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General discussion > Rogue type characters

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message 1: by Paul (last edited Jun 26, 2018 06:11PM) (new)

Paul (eclipse777) | 2 comments Rogues seem to be very popular with readers is it because of the greyness of the characters as you not too sure which way there will go in the end? Which books feature your favourite rogues


message 2: by Jeremy (new)

Jeremy Jackson | 24 comments Rogues are great. As a personality archetype, they're usually cunning, charismatic anti-heroes, cynical and quick-witted and a lot of fun to read. By that definition, Jorg Ancrath could be classified a rogue; he certainly had roguish characteristics and performed roguish acts. He's one of the best I've read, but I think there's at least one in most fantasy books. In the Powdermage trilogy, it's Bo the Priveleged; in Robin Hobb's first Farseer trilogy, the Fool fills that role (though his character alters over time).

The more traditional definition (D&D-type thief/assassin/pickpocket) usually carries over those personality traits. Silk from David Eddings's Belgariad books is the most classic example I can think of.


message 3: by D. (new)

D. Moonfire (dmoonfire) | 6 comments I'd probably say Arma from The Thief Who Pulled On Trouble's Braids by McClung and Shadow from Shadow by Anne Logston. Both have interesting troubles but they have the right "feel" for what I like.


message 4: by Patricia (new)

Patricia Burroughs (pooks) I vote for Locke Lamora, Han Solo, and the Weasley twins. Not a complete list, but the ones that popped straight off the top of my head. And I do have a fondness for them all.


message 5: by Steve (last edited Jun 29, 2018 04:34AM) (new)

Steve | 109 comments The most interesting characters by far in modern fantasy are those whose less than wholesome motives or actions are explained and justified by the author as almost an inevitable result of their background. The characters are often self aware of their dark natures and actions and can fully justify if necessity.
For me Jorg is the archetypal example. Glotka in the First Law series; lots of the lead characters in Game of Thrones where it is hard to say who is ‘good or bad’, they just do what they see necessary for themselves and their friends/family. Gollum is the only really interesting character in LotR for me! It goes right back to the Devil in Paradise Lost and tragic heroes in Shakespeare’s plays.
There’s a quote that the Devil has the best tunes. I like to misquote it as ‘has the best lines’.


message 6: by Beverly (new)

Beverly (bevarc) | 35 comments By definition a rogue is a scoundrel, villain, reprobate, etc., but movies and books long ago romanticized the rogue making him an outlaw with just cause and giving him a whole lot of charisma. Ie., Robin Hood, Zorro, Han Solo. With that type of rogue in mind, my favorites are Jorg in The Broken Empire, Hadrian and Royce in Riyria Revelations/Chronicles, Falcio in The Greatcoats.

The modern rogue is more of a good guy who is known as being a little unethical in getting the job done. Oh, and they are very sexy! Ie., James Bond.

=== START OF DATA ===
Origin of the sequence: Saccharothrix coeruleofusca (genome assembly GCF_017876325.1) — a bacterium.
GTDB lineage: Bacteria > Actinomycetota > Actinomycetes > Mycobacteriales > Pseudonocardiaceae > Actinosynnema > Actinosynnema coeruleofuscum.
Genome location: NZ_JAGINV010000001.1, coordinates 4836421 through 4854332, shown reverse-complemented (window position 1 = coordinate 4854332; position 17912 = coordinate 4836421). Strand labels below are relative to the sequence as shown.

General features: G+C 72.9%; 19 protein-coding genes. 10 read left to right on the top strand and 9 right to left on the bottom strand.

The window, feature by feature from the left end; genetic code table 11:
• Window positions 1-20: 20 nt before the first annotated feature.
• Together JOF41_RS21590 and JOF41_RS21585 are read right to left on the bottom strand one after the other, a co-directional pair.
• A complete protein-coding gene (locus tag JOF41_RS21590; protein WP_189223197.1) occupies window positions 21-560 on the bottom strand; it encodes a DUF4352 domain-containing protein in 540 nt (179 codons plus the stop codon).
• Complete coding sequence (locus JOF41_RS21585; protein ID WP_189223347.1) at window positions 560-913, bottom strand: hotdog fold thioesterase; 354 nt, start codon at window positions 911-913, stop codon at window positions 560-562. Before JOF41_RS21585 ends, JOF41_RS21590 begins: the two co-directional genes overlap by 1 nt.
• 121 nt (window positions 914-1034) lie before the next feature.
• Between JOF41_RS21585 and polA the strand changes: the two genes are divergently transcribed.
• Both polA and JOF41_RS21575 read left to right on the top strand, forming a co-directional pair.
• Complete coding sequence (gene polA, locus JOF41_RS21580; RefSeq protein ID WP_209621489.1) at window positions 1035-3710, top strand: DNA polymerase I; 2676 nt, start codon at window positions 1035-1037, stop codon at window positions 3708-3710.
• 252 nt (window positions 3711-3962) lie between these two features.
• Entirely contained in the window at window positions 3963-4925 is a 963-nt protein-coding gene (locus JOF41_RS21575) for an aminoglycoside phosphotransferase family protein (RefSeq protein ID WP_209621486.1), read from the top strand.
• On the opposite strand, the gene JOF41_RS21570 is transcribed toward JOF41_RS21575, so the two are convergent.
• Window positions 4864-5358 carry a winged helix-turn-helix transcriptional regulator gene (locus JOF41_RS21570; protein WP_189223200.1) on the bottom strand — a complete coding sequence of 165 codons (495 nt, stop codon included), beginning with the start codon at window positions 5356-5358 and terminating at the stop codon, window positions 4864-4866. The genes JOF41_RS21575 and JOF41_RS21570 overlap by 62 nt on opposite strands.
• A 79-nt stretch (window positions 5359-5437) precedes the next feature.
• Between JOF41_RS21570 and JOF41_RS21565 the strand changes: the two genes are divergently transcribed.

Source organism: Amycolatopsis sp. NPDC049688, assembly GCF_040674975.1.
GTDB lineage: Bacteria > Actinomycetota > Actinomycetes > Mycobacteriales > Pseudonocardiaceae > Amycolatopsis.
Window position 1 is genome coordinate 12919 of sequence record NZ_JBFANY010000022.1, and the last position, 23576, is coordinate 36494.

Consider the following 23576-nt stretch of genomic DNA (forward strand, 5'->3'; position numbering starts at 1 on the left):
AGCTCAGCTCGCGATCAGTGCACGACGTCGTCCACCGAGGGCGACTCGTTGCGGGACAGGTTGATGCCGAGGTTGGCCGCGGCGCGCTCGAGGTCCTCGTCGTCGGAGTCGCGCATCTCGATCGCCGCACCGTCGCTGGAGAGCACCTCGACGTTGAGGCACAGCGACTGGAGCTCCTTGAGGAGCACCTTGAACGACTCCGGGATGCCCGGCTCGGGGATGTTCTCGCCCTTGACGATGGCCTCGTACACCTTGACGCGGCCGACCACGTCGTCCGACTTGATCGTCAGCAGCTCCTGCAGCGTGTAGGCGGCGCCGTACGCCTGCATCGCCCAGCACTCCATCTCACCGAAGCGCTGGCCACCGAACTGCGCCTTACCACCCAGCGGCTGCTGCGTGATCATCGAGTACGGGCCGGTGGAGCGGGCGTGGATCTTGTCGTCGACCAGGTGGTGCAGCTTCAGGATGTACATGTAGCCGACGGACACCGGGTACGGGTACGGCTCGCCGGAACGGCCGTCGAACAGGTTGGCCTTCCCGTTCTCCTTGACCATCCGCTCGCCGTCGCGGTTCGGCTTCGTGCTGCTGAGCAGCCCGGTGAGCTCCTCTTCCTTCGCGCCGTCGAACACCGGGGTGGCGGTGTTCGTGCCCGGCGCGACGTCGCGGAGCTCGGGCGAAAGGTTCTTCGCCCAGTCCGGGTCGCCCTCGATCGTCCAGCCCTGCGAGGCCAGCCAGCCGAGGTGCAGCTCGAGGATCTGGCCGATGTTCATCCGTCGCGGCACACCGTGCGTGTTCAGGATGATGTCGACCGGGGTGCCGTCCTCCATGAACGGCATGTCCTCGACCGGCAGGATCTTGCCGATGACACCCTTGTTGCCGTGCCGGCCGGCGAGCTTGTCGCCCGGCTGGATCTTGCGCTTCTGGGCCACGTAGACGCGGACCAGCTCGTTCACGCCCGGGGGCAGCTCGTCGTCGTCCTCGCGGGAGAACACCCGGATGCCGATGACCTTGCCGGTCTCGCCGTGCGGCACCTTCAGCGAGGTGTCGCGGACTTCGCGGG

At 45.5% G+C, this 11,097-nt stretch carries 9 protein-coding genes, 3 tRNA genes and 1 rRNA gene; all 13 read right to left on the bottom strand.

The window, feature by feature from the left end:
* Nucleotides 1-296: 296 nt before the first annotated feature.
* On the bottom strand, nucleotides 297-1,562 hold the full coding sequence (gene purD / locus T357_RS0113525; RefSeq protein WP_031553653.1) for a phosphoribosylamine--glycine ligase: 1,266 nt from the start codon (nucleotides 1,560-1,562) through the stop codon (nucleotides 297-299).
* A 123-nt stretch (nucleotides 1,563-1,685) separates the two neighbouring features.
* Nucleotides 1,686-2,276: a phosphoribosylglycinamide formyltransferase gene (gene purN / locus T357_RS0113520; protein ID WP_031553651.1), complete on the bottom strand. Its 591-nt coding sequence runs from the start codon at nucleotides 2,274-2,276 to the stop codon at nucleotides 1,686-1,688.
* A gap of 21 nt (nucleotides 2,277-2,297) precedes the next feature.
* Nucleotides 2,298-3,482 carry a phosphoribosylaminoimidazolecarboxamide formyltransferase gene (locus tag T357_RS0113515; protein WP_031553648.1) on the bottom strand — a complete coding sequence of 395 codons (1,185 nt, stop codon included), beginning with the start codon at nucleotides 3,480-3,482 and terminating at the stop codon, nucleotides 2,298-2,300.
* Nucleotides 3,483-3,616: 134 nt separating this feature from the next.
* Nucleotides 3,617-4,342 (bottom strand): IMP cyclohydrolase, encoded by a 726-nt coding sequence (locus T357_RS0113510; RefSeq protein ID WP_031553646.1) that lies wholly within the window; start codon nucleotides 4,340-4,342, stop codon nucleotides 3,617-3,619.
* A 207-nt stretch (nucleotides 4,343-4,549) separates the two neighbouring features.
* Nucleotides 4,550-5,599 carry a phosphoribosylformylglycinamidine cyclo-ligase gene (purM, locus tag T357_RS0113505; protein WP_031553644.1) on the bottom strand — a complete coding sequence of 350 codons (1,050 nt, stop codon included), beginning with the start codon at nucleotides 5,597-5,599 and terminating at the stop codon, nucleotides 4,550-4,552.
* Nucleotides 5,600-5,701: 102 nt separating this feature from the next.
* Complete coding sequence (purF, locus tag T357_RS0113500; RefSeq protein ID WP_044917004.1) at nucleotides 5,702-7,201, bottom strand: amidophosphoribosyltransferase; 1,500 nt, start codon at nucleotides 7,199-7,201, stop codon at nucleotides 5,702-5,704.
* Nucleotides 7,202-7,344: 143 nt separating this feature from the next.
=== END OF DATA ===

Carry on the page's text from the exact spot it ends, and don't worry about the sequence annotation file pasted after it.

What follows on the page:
message 7: by Patricia (new)

Patricia Burroughs (pooks) I wonder if we also are less inclined to view people and characters in stark delineations between good and bad. If we allow more nuance and shades of grey so that we are more inclined to view things that way as well as write characters that way. The 'good guys' don't have to be Good Guys in White Hats [tm]?

Are there many examples of the modern day rogue in older literature? Was Robin Hood viewed as the charming rogue or was he viewed as a Good Guy in White Hat [tm]?


message 8: by Joseph (new)

Joseph | 98 comments One of my favorite morally-questionable rogueish types is Jack from Roger Zelazny's Jack of Shadows.


message 9: by Steve (new)

Steve | 109 comments Patricia wrote: "I wonder if we also are less inclined to view people and characters in stark delineations between good and bad. If we allow more nuance and shades of grey so that we are more inclined to view thing..."

I think that’s the point. I don’t like characters in fiction to be just black and white as it’s just not realistic. I’ve lost count of news items about psychopathic gangsters ‘who loved their mum’. I’m sure they did! And may have been civil and polite to quite a few other people.
An extreme example. But I like the way that much modern fantasy creates leading characters who have complexity, both good and bad. And the reasons for that are often given in their back story.
Not sure I’d use the word rogues all the time though. Just realistic?!


message 10: by Patricia (new)

Patricia Burroughs (pooks) Not for all of them, no. Rogue is definitely a specific character.

And yes, she or he usually does get the best lines!


message 11: by Otto (new)

Otto | 3 comments Nothing like classics and I’m a fan of the two original rogues of fantasy Fafhrd and Grey Mouser by Fritz Leiber, The adventures of a barbarian bard that sings in falsetto and lives with his mum and a grey magician with an inferiority complex.


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Jack of Shadows (other topics)

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Roger Zelazny (other topics)